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Published on February 26th, 2013 | by Andrew Garcia

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7 Natural Wonders Guide: Machu Picchu

A Brief History

Also known as “Old Peak”, Machu Picchu is a world renowned historical site. It stands 2,430 meters (7,970 ft) above sea level in the Cusco Region of Peru, South America in the middle of a tropical forest and was constructed by Incas around 1450 during the pre-Columbian 15th-century from the period of the two magnificent Inca leaders, Pachacutec Inca Yupanqui (1438-71) and Tupac Inca Yupanqui (1472-93). Can be found in a place called Sacred District of Machu Picchu, the three primary frameworks of the Old Peak are the Intihuatana (Hitching post of the Sun), the Temple of the Sun, and the Room of the Three Windows, which are built with sleek dry-stone wall surfaces. Aside from the three main structures, Macchu Picchu also comprises of several individual quarters: a quarter ‘of the Farmers’ near the enormous terraces whose pitches were cultivated and turned into hanging gardens; an ‘industrial’ quarter; a ‘royal’ quarter and a ‘religious’ quarter.

Inca’s beautiful structures are brought about by series of natural phenomenon in the area that later results to the increasing of platforms, leveling of stone protection, constructing of ramps and stairways and the building of the mountain itself whose cyclopean buildings seem to be a prolongation of nature. Its scenery of Flora and fauna both are rich and diverse. Common vegetation in the land includes trees, bushes and more than 90 types of orchids. The wildlife also includes a variety of butterflies and insects distinct in the area.

 

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Traveller’s Guide

Visitors of Machu Picchu can either walk the Inca Trail or leave by rail from Cuzco or Ollantaytambo, either during the day, or during the night in Aguas Calientes. Walking via Inca Trail will take you either two or four days. That’s why you have to prepare yourself to survive the long walks and sleeping in tents. However, the reward is worth it as you will see first the city through the Sun Gate. Your tour agency may include to your journey the Cusi Travel, Llama Path Wayki Trek and Peru Trek, depending on the rules and regulations imposed by the government.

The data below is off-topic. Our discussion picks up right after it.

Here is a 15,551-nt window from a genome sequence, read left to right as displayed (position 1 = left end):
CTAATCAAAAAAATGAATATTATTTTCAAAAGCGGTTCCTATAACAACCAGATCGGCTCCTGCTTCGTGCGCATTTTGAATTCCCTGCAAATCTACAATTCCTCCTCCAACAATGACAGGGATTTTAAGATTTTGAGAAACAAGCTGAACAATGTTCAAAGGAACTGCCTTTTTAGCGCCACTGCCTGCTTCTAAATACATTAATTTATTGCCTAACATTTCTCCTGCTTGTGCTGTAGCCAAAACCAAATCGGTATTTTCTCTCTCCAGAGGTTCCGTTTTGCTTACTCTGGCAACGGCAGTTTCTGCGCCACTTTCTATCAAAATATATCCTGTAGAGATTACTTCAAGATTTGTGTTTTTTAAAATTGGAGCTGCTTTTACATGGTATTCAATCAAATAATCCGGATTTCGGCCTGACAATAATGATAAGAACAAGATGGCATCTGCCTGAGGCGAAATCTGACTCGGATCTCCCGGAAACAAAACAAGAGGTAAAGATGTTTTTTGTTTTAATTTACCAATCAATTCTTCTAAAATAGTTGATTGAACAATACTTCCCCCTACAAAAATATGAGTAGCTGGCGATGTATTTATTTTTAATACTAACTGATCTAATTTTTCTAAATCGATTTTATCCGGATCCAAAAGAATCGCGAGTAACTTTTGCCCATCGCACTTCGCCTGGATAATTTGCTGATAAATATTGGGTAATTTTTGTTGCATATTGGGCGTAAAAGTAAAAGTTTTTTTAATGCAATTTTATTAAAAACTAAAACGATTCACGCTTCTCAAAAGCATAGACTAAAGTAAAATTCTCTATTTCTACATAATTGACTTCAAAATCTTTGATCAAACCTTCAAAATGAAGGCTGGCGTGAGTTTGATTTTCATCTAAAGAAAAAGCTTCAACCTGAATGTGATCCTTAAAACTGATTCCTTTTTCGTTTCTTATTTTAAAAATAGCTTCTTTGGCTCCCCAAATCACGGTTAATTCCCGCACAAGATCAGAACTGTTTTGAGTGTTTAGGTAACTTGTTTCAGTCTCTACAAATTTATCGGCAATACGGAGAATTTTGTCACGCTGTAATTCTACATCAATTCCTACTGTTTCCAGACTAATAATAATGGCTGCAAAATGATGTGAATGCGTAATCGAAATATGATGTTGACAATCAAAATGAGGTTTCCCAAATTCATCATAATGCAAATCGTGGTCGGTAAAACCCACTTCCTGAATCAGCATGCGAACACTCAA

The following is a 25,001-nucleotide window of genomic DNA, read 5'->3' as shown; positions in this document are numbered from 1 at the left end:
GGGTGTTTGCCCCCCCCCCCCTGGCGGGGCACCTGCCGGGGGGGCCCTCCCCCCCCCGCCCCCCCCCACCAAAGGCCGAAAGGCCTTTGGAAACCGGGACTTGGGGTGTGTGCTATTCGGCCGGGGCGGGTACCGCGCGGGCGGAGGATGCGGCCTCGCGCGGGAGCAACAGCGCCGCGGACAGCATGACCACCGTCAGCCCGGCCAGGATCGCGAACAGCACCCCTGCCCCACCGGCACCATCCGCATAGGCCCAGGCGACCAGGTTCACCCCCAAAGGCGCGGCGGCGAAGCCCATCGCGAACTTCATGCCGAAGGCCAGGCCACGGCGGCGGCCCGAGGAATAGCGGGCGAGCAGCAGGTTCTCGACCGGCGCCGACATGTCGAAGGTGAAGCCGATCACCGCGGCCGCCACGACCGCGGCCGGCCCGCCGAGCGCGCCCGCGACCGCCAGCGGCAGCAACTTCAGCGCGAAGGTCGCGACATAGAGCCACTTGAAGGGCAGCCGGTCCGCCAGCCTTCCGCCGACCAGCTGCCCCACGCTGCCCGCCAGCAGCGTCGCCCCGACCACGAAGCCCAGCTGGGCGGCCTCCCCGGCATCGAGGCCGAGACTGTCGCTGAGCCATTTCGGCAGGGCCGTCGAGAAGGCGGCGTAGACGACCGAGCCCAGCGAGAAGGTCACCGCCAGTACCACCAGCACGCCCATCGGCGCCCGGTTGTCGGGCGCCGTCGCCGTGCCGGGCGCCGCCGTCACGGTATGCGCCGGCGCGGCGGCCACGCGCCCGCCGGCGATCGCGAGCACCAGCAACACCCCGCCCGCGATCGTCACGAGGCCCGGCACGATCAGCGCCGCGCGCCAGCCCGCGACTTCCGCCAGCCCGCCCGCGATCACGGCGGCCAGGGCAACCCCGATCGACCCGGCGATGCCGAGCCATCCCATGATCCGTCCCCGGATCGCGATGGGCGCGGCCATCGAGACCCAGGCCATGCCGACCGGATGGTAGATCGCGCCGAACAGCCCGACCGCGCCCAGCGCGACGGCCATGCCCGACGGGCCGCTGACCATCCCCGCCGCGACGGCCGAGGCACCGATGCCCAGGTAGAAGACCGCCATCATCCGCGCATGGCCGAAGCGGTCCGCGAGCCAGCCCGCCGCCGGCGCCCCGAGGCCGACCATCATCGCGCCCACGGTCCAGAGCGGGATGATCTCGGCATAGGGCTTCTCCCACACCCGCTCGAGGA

If you don’t want to hike via Inca Trail, then you can either travel by foot again, or by train, to Aguas Calientes. If you choose to walk, you have to pass through Santa Maria and Santa Teresa which will take 2-3 hours. If you want to avoid the annoying crown, stay overnight. You will have more chances of roaming around the park freely earlier in the morning, or late in the afternoon.

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You can’t bring a lot of foods in the park. You have to only bring at most 20 litres and leave the rest at the luggage counter at the entrance. Otherwise, your foods will be confiscated by the inspectors.

If you prefer to take the train, you still have to take a bus to reach the site. From the train station of Aguas Calientes, go straight to the bus departure area and buy your tickets. Buses leave as early as 5:30 AM as soon as they are full, so you have to be there at least 90 minutes early if you’d like the first bus. The trip will take around 30 minutes. Sometimes, it takes longer hours for one bus to be full, so it is advisable that you book your return trip in order for you not to miss the train departure.

Only 400 individuals enabled per day to go up the hill, divided into 2 teams. Group one gets in from 7 – 8 and is informed to be back by 11. If you have some time at hand, or wish for some privacy, you can additionally walk to the Moon Temple (Templo de la Luna) and the Great Cave (Gran Caverne). It’s a long walk and daring trip entailing a number of ladders. Some might find that the sites aren’t really rewarding, however unexpected wildlife can be seen. This trip is likewise fairly interesting since the partway through you leave the mountain terrain and enter a more conventional woodland. The caves could be reached either by hiking down the path from the peak of Wayna or by the split from the main Wayna Picchu trail. Bear in mind that it is a lot easier to come down from Wayna Picchu than to go up from these temples. Make sure to bring lots of water and foods for this long hike. The trip from the summit to the caverns and back to the checkpoint takes about two more hours.

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If you want to avail the tickets, you can purchase it online through http://www.machupicchu.gob.pe/ or from ticket offices listed on that site, or at the Aguas Calientes cultural center. 5:30AM-9PM. Don’t buy them at the travel agency at the train station. They don’t actually give you one, but a receipt stating that you can get your ticket from a particular person, whom you need to look for all around Aguas Calientes. The latest entrance fee as of March 2012 is 128 Soles. They also give discount to children and students with ISIC card. Don’t forget to bring your passport with you as you can not enter the site without it.

 


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